It’s important for organizations to build curated content paths that help learners address the common problem areas in management and leadership across multiple learning modalities. GE’s content library provides advice delivered by subject matter experts on a wide range of leadership challenges and opportunities, which learners can view anywhere, anytime. The scenario-based business skills and leadership video courses, for example, are carefully deconstructed into short segments paced to enable a leader to learn quickly and efficiently. The course material is grounded in pragmatic, highly realistic business situations which allow veterans to learn and immediately apply leadership skills.
Working within the corporate environment comes with new rules on how to interact with coworkers and leaders. Part of the transition from the military to the civilian workforce involves helping veterans navigate this new environment. One fundamental way that GE has helped veterans assimilate into the company is through mentorship.
The connections within the network are invaluable. Military members who have just left the service can connect with others who have been in the corporate environment. Moreover, this network has enabled members to reconnect with those they served with in the military.
Another way GE encourages mentorship is by hosting lunch-and-learns within local offices. These events allow the veterans to connect with colleagues in more informal settings.
GE also works to recruit non-veterans from all levels of the organization through its Veteran Advocate Program, which provides ways that non-veterans can participate in supporting veteran initiatives, assist in hiring veterans, and help sponsor and develop veteran talent. Creating a community of veterans and non-veteran advocates helps ease the transition and provides valuable insights into how veterans can establish successful careers.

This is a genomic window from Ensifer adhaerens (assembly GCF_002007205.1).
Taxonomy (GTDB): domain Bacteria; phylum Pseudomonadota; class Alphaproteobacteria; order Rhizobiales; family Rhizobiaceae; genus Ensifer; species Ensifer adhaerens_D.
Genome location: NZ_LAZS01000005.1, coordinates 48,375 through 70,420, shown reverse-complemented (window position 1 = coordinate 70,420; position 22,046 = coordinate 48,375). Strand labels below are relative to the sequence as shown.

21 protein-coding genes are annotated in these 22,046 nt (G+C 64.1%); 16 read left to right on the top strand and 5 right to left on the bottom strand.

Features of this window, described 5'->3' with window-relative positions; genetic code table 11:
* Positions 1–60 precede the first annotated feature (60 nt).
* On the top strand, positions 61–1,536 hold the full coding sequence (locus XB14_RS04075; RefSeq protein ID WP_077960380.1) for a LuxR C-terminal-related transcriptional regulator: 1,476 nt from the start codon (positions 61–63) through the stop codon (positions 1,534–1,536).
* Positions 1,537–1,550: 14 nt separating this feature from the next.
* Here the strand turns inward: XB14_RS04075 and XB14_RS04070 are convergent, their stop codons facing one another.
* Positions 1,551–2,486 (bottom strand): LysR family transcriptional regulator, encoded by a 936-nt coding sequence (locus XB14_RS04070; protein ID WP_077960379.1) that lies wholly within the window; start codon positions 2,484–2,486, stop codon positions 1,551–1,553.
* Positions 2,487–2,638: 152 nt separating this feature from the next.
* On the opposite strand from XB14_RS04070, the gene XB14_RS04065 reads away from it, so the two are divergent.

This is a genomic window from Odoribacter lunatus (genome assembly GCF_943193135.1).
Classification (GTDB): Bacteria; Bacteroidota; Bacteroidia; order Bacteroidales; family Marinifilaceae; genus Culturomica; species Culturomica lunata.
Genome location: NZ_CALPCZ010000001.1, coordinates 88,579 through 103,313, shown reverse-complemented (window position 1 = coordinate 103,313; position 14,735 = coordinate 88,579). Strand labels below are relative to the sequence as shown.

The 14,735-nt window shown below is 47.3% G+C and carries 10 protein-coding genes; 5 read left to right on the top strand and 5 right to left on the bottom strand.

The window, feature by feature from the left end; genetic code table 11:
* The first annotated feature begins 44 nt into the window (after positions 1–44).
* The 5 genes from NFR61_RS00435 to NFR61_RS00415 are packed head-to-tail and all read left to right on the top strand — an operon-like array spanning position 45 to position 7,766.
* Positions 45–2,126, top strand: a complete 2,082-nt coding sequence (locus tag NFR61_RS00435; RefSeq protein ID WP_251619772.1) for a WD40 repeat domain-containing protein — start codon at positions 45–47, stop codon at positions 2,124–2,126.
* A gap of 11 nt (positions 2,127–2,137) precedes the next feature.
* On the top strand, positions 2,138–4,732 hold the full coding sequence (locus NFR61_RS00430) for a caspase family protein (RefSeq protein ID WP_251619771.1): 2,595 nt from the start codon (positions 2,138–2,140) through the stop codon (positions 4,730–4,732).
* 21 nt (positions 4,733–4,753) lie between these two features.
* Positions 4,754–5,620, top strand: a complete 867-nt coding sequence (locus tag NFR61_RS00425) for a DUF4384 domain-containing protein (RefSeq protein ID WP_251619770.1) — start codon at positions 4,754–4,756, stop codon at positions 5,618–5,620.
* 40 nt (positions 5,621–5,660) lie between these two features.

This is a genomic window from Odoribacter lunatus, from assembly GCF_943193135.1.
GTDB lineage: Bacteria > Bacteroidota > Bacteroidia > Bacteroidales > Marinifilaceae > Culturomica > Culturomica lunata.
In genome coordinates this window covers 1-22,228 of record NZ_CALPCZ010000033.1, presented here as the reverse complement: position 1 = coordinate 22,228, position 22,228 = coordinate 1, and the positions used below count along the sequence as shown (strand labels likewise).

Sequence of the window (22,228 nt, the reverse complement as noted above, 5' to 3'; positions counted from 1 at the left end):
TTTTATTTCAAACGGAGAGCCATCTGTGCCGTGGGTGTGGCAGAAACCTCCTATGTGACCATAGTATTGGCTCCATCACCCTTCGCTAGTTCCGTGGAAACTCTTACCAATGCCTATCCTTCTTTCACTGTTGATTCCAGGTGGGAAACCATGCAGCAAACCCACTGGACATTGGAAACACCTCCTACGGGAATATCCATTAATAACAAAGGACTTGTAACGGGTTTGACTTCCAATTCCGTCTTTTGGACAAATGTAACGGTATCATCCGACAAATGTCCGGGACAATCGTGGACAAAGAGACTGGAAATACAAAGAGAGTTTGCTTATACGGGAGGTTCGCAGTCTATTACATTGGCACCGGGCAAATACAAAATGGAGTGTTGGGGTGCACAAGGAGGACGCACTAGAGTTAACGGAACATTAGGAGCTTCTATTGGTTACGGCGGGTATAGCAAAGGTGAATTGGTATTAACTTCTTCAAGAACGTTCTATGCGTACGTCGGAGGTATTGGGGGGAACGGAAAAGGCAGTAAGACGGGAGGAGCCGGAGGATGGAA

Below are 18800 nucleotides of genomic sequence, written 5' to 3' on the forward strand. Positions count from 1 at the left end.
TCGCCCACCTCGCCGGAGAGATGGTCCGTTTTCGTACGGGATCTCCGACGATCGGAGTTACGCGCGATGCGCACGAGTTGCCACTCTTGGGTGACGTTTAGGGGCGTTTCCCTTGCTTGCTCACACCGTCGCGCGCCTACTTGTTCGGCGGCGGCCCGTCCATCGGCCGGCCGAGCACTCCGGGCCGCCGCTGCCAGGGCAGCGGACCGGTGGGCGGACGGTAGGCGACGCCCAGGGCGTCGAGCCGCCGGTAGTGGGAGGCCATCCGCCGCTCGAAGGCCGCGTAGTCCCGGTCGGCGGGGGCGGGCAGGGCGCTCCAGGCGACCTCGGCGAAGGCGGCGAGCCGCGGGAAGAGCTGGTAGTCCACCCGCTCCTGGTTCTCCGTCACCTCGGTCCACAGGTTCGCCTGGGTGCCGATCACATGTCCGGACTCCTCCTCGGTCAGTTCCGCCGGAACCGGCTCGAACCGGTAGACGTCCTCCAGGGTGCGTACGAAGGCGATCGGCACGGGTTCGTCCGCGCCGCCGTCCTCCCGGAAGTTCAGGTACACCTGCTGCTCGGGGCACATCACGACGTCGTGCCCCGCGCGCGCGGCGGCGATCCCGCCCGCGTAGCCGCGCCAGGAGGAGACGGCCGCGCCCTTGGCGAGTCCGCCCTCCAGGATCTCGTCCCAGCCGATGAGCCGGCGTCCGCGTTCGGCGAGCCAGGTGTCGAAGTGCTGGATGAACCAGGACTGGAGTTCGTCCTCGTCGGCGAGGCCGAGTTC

Executive sponsors support the Veteran Learning Journey program. Each Learning Journey is kicked-off and concluded with an executive sponsor. The senior leader sets the expectations and goals and opens the conversation around topics that will help veterans gain the skills they need. This transparency and access to senior leadership help empower veterans to ask questions to understand how to succeed.
A Blueprint for Others
Each of these initiatives is possible for any organization and can serve as a blueprint for other corporate training programs. Military service creates employees who have leadership experience, discipline, strategic thinking and valuable expertise that is unmatched. By guiding career paths, GE has been able to help veterans grow and advance into new roles as well as elevated roles.
Providing the resources for navigating a new working structure is invaluable to creating a support network within the company. These men and women have made enormous sacrifices for our country. As global corporations, we must provide them with the tools they need to adapt and hone the skills that are important to their corporate professional careers.
Sara Ley is digital learning and technology leader at General Electric. She can be reached at editor@CLOmedia.com.
- 5 Forces Shaping the Future of HR
- Why ‘Leaders Eat Last’
- Implicit bias affects us all
- Leadership development should begin with “why” — and that’s usually not behavior change
- Change is incumbent on all of us
- Visions and missions — defining your value and purpose proposition
- The Reskilling Revolution versus the ‘clay layer’